The US will start screening at three airports for passengers with the mysterious, new virus originating in Wuhan, China that’s caused two deaths and dozens of people to fall sick with pneumonia.
On Friday, the Centers for Disease Control and Prevention and the Department of Homeland Security’s Customs and Border Protection announced the new measure, which will begin on January 17. Travelers from Wuhan to three US airports — San Francisco (SFO), New York (JFK), and Los Angeles (LAX) airports — will be screened for symptoms, such as cough and fever.
The move follows news of cases, involving travelers from Wuhan, popping up in Japan and Thailand. This week, a Chinese man in his 30s was diagnosed with the virus upon returning to Tokyo, where he lives. He’d been visiting Wuhan, the mainland Chinese city of 19 million that’s currently the center of the outbreak, according to Japan’s Ministry of Health.
That was the third case of international spread since the outbreak was announced on December 31. The other two cases were identified in Thailand. The first involved a 61-year-old Chinese woman, who had traveled to Bangkok from Wuhan. She came down with a fever on January 5, days before Chinese officials announced their finding that the outbreak is likely caused by a new coronavirus, of the same family of viruses as SARS. The second, also a Chinese woman, aged 74, arrived in Thailand on January 13, and had no relation to the first visitor who fell ill.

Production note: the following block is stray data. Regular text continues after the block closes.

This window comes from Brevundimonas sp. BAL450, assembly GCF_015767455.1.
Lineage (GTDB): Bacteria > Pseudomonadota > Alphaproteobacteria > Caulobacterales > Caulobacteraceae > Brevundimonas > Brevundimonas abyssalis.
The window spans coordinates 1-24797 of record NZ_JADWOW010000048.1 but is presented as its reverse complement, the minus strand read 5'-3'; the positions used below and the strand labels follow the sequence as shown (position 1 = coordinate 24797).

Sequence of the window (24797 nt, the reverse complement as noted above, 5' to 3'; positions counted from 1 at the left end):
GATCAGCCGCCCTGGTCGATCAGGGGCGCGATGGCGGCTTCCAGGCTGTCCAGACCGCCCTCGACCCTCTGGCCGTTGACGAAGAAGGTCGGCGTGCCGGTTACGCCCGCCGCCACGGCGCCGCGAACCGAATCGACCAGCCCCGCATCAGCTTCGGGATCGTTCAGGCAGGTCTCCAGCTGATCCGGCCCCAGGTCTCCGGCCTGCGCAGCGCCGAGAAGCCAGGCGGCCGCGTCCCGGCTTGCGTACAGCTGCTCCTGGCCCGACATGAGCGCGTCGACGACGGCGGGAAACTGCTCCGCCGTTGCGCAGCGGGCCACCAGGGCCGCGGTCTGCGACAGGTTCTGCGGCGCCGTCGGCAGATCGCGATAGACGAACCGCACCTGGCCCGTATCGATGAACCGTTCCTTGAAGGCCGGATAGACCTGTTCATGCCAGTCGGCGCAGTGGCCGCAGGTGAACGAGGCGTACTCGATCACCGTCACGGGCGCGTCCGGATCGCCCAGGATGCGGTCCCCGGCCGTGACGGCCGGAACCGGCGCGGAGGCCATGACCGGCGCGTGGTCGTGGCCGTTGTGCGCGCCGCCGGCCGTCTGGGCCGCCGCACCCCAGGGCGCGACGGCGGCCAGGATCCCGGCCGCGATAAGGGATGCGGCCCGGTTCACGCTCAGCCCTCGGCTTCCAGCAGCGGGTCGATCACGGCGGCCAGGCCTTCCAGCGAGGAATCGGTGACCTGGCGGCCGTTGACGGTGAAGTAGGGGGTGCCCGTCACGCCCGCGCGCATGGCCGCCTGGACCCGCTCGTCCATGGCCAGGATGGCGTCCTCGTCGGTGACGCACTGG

The big question these travelers raise — arguably the most important question about this outbreak — is whether they got the virus from another sick person. So far, a leading theory has been that the virus, called 2019-nCoV, spread directly from animals at a Wuhan food market, which has been linked to many of the cases in the outbreak. If that’s true, and 2019-nCoV isn’t yet spreading from person to person, the outbreak should burn out quickly. (Once the animal shedding the virus is identified and contained, cases should stop turning up.)
But at least two of the three travelers never visited the market. Wuhan officials have also reported evidence of viral spread within one family: a husband who worked at the market got sick, followed by his wife, who hadn’t visited the market. Together, these cases could signal that the virus indeed has the potential to spread from person to person, instead of just from an animal carrying the virus to humans, as health authorities had been suggesting.
If so, “the scope of this outbreak expands massively,” said Peter Daszak, the president of EcoHealth Alliance, a US global health research organization working in China. In the worst case, the virus could already be moving more broadly in Wuhan — and maybe further.
China is sharing information about the outbreak fast — a contrast to SARS
Because health authorities are dealing with a new virus, the picture of this outbreak — and its seriousness — is shifting rapidly, and will continue to do so in the coming days.
The outbreak was only declared on December 31. By January 9, the state broadcaster China Central Television reported that 15 of the people who had become ill tested positive for the new virus. By January 11, scientists in China shared the genetic sequence of the new virus, and the WHO applauded China’s efforts.